• Does the rear stabilizer still have its integrity?
  • Try stretching or tugging at it. Does it give?

If any of these components are in poor shape, then the helmet needs to be replaced.

When Buying a New Helmet
Many of the newer helmets are made with MIPS (multi-impact protection system), which was invented in 1996. These new helmets “employ a low-friction slip layer inside the helmet that dissipates the force of an impact by allowing the helmet to rotate around the head.” There are typically three components to every MIPS helmet – an interior foam liner; elastomeric attachment system; and low friction liner. With an impact, the helmet moves with your head reducing the impact enabling more chances to reduce concussive impact and traumatic brain injury. Giro Savan with MIPSMost of the companies today are employing this new technology including: Giro, POC, and Louis Garneau, among others.

When replacing your helmet, make sure to get one with MIPS. You may pay a little more, but don’t you think your safety and brain health is worth it?

About the Author: Hilary JM Topper, MPA is the Chief Curator of HJMT Media Company LLC. She is an avid blogger and writes for She is also CEO of HJMT Public Relations Inc. and show producer for the NY TRI EXPO. For more information, contact her at

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5 Triathlon Tips to Save Time & Money Mon, 02 May 2016 14:02:16 +0000 Written by Patrick McCrann, Endurance Nation founder and 22-time IRONMAN finisher Whether you’re new to triathlon, or a seasoned veteran, you fully understand the true cost of our sport: time and money. As the sport of triathlon has evolved over the past 20 years, it has gotten increasingly more complex and specialized. While it might seem […]]]>

Written by Patrick McCrann, Endurance Nation founder and 22-time IRONMAN finisher1 Whether you’re new to triathlon, or a seasoned veteran, you fully understand the true cost of our sport: time and money. As the sport of triathlon has evolved over the past 20 years, it has gotten increasingly more complex and specialized.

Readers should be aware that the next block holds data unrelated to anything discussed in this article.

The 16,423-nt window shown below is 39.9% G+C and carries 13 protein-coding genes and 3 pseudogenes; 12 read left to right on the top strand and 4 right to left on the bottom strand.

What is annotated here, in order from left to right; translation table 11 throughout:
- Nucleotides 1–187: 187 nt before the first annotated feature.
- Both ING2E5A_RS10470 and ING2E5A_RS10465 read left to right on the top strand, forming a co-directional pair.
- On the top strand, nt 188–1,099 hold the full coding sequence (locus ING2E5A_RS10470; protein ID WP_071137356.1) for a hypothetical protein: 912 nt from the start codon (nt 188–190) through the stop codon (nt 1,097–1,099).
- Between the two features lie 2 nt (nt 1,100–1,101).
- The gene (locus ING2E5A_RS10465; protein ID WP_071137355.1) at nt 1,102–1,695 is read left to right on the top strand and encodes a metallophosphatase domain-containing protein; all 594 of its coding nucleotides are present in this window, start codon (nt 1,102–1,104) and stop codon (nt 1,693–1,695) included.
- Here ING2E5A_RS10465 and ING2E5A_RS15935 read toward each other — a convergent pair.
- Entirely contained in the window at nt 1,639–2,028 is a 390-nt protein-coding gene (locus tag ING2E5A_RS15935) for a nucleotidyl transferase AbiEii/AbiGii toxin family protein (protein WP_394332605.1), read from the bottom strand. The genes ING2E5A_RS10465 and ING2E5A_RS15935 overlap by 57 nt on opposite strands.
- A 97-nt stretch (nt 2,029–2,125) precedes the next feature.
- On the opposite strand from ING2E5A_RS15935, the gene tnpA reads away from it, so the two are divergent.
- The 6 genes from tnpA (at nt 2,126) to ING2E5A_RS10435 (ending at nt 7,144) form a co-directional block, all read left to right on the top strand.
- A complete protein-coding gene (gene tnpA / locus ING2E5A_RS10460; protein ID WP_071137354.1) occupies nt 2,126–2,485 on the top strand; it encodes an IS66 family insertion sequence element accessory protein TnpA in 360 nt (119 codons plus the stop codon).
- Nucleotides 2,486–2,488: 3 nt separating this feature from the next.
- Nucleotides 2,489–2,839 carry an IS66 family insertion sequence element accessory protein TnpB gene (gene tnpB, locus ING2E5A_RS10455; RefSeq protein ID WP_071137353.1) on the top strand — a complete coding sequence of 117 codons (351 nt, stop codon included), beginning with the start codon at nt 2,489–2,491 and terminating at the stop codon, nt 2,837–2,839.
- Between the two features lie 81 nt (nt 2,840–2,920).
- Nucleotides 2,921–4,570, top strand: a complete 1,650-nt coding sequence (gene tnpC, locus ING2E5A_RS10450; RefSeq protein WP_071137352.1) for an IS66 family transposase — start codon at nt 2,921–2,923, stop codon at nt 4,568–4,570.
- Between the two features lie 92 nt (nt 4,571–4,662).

While it might seem like everyone on race day takes triathlon very seriously, that’s not a prerequisite for success. In this article were are going to explain to you five critical areas that you can focus on to maximize your training time and retain your triathlon dollar.

As a beginner, when you go to a race it is probably difficult to figure out who is doing this for fun and who is doing this professionally.

As background, Endurance Nation has been around for over a decade. We’ve had more than 1,000 Ironman® finishes a year, every year, since 2010. We are the Ironman® Division I World Champions for three years in a row.

Translation — we have worked with countless athletes to help them refine the training schedules and improve the results within the framework of their existing lives. This is no small task, but we learned quite a few things along the way which I want to share with you.

2Tip Number One: You Don’t Need A Triathlon Coach
Remember the thing we said before about complexity? Introducing a coach into your system dramatically increases the complexity of your triathlon experience. The coach is going to have a bias around how you want to train. Your coach is going to introduce many different types of workouts that require you to change your schedule frequently.

You become dependent upon a coach for those workouts. Will they be here on time? Are they different than last week? Is Coach going to answer my email? My text? We have consistently found that the most successful triathletes are also the most self-sufficient. Do yourself a favor and start things off on the right foot by taking charge of your training and racing.


Tip Number Two: Get Social
Humans are incredibly social creatures and triathlon is no exception. We are very adept at following the lead of others – from clothing to training to cars to dogs…you get the idea.

Do yourself a favor and find a local triathlon club. This will be a great place for you to learn a ton about the sport and to stay connected with others as you progress down the experience road. This group will have workouts, social events, learning events, and so on. They might even have discounts available at local stores, or can recommend you to local professionals if you need help in a certain area (injury anyone?).

Just as importantly, training with others will help keep you motivated and hold you accountable. It’s really hard to snooze the alarm when you know there could be ten people waiting for you at the pool that morning. Think of a social group as using a carrot to motivate you, where is hiring a coach is more like using a stick.